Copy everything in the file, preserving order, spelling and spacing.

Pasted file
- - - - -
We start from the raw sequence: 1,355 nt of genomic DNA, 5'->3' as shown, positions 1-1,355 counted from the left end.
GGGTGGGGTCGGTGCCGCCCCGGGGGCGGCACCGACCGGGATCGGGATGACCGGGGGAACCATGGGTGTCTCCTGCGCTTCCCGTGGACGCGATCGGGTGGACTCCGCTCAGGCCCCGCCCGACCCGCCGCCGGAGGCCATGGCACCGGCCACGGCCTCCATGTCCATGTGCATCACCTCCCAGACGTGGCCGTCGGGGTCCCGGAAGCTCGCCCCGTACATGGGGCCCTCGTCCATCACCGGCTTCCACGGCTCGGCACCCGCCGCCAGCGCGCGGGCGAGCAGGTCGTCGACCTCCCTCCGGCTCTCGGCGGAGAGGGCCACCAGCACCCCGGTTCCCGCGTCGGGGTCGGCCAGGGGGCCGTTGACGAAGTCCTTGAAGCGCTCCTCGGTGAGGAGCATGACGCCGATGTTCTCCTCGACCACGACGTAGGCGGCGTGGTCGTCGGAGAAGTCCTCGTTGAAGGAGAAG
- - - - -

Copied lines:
We start from the raw sequence: 1,355 nt of genomic DNA, 5'->3' as shown, positions 1-1,355 counted from the left end.
GGGTGGGGTCGGTGCCGCCCCGGGGGCGGCACCGACCGGGATCGGGATGACCGGGGGAACCATGGGTGTCTCCTGCGCTTCCCGTGGACGCGATCGGGTGGACTCCGCTCAGGCCCCGCCCGACCCGCCGCCGGAGGCCATGGCACCGGCCACGGCCTCCATGTCCATGTGCATCACCTCCCAGACGTGGCCGTCGGGGTCCCGGAAGCTCGCCCCGTACATGGGGCCCTCGTCCATCACCGGCTTCCACGGCTCGGCACCCGCCGCCAGCGCGCGGGCGAGCAGGTCGTCGACCTCCCTCCGGCTCTCGGCGGAGAGGGCCACCAGCACCCCGGTTCCCGCGTCGGGGTCGGCCAGGGGGCCGTTGACGAAGTCCTTGAAGCGCTCCTCGGTGAGGAGCATGACGCCGATGTTCTCCTCGACCACGACGTAGGCGGCGTGGTCGTCGGAGAAGTCCTCGTTGAAGGAGAAG